Buffalo’s bus shelters are not very interesting compared to some bus shelter designs around the world.
Once a bus shelter is designed, constructed, and installed, there’s not much that one can do to beautify it. Or is there?
Due to COVID-19, CEPA Gallery has been looking at ways of getting artists’ works out into the public, since they can’t put up shows at the gallery. It was decided that the bus shelters offered interesting opportunities for the artists to display their works.
CEPA Gallery’s Photography Works program is a year-long intensive for high school students who are interested in a career in the visual arts.
With funding support from The Community Foundation for Greater Buffalo and The Ralph C. Wilson, Jr. Legacy Funds (at The Community Foundation for Greater Buffalo), along with support from the County of Erie, County Executive Mark Poloncarz, and the Erie County Legislators and the National Endowment for the Arts, CEPA Gallery’s Photography Works students not only have access to a fantastic program, they have a public place to exhibit their photographic works.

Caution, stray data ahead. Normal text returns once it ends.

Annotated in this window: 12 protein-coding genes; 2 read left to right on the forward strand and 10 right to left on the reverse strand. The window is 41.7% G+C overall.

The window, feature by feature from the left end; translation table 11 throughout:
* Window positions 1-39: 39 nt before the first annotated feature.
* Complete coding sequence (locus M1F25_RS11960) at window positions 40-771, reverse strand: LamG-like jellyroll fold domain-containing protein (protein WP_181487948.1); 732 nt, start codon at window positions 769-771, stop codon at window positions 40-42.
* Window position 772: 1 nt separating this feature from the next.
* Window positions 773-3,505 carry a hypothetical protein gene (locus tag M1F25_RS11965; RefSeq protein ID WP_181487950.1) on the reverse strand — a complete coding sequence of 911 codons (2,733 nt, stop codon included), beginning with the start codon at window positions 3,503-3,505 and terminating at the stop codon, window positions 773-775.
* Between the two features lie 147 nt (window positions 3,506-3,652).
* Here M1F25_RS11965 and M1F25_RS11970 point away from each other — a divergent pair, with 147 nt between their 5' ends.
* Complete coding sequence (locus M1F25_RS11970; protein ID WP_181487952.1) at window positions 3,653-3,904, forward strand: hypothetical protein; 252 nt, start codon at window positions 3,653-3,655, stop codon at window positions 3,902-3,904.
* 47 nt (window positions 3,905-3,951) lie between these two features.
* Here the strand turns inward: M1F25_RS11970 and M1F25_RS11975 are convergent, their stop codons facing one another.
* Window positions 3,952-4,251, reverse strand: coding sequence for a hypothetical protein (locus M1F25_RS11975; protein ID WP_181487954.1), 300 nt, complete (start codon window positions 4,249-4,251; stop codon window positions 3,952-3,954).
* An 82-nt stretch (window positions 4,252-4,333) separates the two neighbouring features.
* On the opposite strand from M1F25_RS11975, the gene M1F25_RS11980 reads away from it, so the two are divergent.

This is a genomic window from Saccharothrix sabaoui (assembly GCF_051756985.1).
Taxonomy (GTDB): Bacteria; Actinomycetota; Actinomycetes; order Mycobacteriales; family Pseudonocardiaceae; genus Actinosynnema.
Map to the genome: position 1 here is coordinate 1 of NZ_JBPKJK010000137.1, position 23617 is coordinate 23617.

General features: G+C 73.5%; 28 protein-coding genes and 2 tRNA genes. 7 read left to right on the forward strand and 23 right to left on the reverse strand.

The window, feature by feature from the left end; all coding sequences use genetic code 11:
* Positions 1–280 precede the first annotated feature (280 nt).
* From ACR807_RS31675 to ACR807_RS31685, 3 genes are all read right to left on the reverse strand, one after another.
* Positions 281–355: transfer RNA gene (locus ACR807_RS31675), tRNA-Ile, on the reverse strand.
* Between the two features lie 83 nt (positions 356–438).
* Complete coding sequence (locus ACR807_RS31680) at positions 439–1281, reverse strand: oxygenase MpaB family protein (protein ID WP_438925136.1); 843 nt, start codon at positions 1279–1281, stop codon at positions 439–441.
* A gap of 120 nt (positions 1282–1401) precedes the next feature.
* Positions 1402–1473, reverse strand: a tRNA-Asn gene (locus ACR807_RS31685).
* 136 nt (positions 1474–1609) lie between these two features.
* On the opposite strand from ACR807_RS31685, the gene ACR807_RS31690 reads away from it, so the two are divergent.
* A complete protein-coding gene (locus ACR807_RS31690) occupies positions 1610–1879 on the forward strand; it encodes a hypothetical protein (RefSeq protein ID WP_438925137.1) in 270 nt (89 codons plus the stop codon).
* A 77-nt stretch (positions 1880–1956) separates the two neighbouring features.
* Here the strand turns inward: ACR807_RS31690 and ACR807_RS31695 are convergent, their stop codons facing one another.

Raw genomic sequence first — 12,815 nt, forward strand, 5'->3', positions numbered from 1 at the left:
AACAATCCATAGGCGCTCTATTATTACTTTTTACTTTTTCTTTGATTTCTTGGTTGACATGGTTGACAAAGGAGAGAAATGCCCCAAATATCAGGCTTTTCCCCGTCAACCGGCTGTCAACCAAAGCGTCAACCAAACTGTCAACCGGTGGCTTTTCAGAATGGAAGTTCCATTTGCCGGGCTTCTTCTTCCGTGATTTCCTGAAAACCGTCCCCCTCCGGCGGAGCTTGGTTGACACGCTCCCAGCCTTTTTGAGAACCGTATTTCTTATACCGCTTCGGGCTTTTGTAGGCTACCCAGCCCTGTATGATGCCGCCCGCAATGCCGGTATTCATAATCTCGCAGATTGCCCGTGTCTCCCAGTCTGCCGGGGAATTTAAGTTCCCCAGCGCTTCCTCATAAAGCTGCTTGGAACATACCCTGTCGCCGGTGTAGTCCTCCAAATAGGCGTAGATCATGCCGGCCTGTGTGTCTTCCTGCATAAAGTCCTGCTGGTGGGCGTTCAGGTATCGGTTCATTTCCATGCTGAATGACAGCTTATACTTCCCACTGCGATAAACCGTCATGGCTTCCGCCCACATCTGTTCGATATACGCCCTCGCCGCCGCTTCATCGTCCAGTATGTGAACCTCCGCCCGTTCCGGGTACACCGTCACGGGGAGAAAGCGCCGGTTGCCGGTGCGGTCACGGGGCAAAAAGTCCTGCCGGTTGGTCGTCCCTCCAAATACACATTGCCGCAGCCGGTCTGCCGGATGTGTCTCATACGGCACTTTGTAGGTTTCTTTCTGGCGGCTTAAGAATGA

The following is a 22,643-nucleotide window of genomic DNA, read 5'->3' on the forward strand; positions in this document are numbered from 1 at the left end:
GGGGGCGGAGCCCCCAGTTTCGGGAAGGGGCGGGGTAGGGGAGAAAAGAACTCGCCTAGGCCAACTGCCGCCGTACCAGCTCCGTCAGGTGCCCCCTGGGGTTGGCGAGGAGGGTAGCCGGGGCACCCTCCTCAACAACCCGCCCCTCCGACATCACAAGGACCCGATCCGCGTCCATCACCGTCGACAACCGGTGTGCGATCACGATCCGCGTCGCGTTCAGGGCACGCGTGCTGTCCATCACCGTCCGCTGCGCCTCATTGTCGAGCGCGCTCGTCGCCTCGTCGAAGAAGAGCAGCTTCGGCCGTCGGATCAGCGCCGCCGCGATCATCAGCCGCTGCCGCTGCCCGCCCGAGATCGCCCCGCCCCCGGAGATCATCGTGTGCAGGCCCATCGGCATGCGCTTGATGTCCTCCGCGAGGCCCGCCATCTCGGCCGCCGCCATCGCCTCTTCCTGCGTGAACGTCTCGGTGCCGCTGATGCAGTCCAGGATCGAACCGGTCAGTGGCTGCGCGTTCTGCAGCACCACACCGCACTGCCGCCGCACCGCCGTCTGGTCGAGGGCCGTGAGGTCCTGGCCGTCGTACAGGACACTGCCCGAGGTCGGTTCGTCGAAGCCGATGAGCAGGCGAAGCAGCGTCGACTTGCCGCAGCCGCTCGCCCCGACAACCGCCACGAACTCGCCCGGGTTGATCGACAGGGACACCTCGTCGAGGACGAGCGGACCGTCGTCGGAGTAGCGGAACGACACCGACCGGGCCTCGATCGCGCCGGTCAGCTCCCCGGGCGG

Altogether, 20 bus shelters have been adorned with photographic works – each of the shelters is strategically positioned in close proximity to the respective student’s home.
Students explore photo-related careers and interact with professional artists through studio visits and guest lectures.
“We realized that with the ongoing uncertainty, we were not likely to be able to welcome folks into our galleries in the same fashion as before, for quite some time,” says Executive Director, Lawrence Brose. “We have a long history of engaging community partners to provide low-barrier access to arts programming, exhibitions and education.”
This is not the first time that CEPA has utilized bus stops to show works. In 2002, CEPA Gallery’s Bus Show was considered ‘the longest running public art exhibit in North America.’
“We’ve also exhibited work in vacant lots, in public green spaces, and even on people’s porches,” says Brose.
Lamar, the company responsible for the advertising spaces on bus shelters, estimates that nearly 500,000 people will see the exhibit
Aside from gaining invaluable experience in the realm of designing, installing, and exhibiting the works, the students benefit in the following ways:
- Photography Works students are provided with a Canon Rebel DSLR camera, which they get to keep upon completion of the program.
- Students learn advanced technical skills and enjoy unlimited access to the National Fuel Learning Center at CEPA, which includes a fully stocked black and white darkroom, digital photo lab, studio space and comprehensive library.
Best of all, the program is offered for free, thanks to the funding from supporters and sponsors.
The Photography Works Bus Shelter show will run until the end of August.
Lead image: Bradley Zubek